Isn’t it funny how things work out in the world of reading sometimes? There I was working my way through my Flash Clash reading challenge – a challenge first inspired by the publication of Nik Perring’s debut flash collection, Not So Perfect – and up pops Nik himself with a personal recommendation for Tania Hershamn’s The White Road and Other Stories (Salt Publishing). Never one to turn down a strong recommendation from anyone I picked the book up (or at least I have now), and I’m ready to dive into it. Before I do take the plunge though I want to present my initial forethoughts on a collection which was commended by the judges of the 2009 Orange Award for New Writers as standing out for it’s remarkable quality.
As usual though I’ll kick off the proceedings with a run through of the official cover blurb:
What links a cafe in Antartica, a factory for producing electronic tracking tags and a casino where gamblers can wager their shoes? They’re among the multiple venues where award-winning writer Tania Hershman sets her unique tales in this spellbinding debut collection.
That’s the blurb and well it doesn’t really give away a lot does it, except for maybe dropping a hint at the uniqueness of some of the story settings. And it is perhaps the story settings, and the stories themselves, which make this collection as a whole, rather unique. You see Tania Hershman is something a little different from your run-of-the-mill author. She’s a scientist, and she spent 13 years of her life as a journalist, writing for many top science publications, before pointing her pen towards fiction. And apparently, in this her debut story collection, Hershman’s scientific background comes to the fore as the stories themselves all come with a flavour of the scholarly about them. This for me is the real intrigue of the collection, not just because I’m interested in finding out just how well a bone-fide scientist can write short fiction, but also because I want to see whether a scientifically trained mind actually helps the storytelling process i.e it brings something vibrant and exciting to the table, or if it hinders it i.e. a scientist’s analytical way of thinking presents a prose which is too stuffy and technical (yeah I know it’s never as black and white as that, but for the argument I’m making it so ).
You know, as a huge fan of the short fiction form I’m surprised that I hadn’t come across Tania Hershman before Mr. Perring mentioned her to me. Not only is she a voracious short story writer (I hadn’t noticed before but her stories keep turning up in all sorts of prestigious publications, both online and in print), but she is also the founder and editor of The Short Review, the Internet’s primary portal for reviews of short story collections and anthologies. And if you want further proof of Tania’s undying passion for the short story form, then she can also to be found on the judging panel for short fiction literary prizes such as The Bristol Short Story Prize. A very busy woman indeed (and even more so given she’s also the writer-in-residence in the Science Faculty at Bristol University, where Arts Council England have given her a grant to write a collection of short stories inspired, in part, by a 100-year-old biology book. Wow!).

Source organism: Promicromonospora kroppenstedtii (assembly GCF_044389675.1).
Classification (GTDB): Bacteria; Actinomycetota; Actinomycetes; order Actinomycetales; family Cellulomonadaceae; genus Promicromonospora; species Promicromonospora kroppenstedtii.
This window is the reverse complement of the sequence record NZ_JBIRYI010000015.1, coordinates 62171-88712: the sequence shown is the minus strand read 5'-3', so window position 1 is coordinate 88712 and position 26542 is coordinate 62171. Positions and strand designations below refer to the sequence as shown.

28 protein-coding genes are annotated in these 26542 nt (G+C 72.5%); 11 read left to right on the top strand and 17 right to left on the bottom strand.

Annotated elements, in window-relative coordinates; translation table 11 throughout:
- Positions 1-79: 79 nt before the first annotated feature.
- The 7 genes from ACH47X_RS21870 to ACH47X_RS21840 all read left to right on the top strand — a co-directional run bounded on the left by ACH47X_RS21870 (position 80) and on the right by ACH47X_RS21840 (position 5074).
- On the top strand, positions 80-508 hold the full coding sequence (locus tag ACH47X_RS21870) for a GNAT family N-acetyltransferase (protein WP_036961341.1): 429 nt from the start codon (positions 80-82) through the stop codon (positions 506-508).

So coming with such credentials in the writing, promoting and judging of short fiction, I’m really am excited to be working my way through Tania’s debut collection. With her harbouring so much passion for the form it would be difficult for that love not to be projected into her stories, and so I’m really on the edge of my seat here in anticipation of the thrilling journey that lies ahead. That journey will of course be the same as it always is, with me reading and reviewing each story as it comes, before delivering final thoughts on the collection as a whole. To aid both you and me in keeping track I’ve also listed the contents of the collection below, and I’ll provide links to the mini reviews as I complete them.
Have I anything more to say for now? I don’t think so, so let the reading begin!
Contents of The White Road and Other Stories
(links lead to individual reviews of each story, once posted)
Salt Publishing | September 2008 | £8.99 | PAPERBACK | 144 PP | ISBN: 9781844714759
Find out more about Tania Hershman:
- Visit Tania’s official website.
- Read Tania’s personal short story collection/anthology reviews on The Short Review website.
- Visit Tania’s writing blog – TaniaWrites.
- Read Tania’s latest published online story, The Perfect Egg, on the Nature Journal website.
- Read Tania’s story, Vegetable, Mineral on the Pank Magazine website.
A note about forethoughts
‘Forethoughts’ offer an insight into what my initial thoughts and impressions of a book are before I begin reading it. Informal, and largely written as a stream-of-consciousness exercise in a single sitting, my ‘forethoughts’ capture an important stage of the reading experience for me – the anticipatory period before the book is first opened, when my excitement is piqued for the reading experience which lies ahead.
Blissfully ignorant my ‘forethoughts’ may well be, but when combined with my eventual ‘afterthoughts’, the result is a unique and comprehensive record of a very personal literary ‘journey’ through a particular book; a literary journey which will hopefully be of some value to other readers.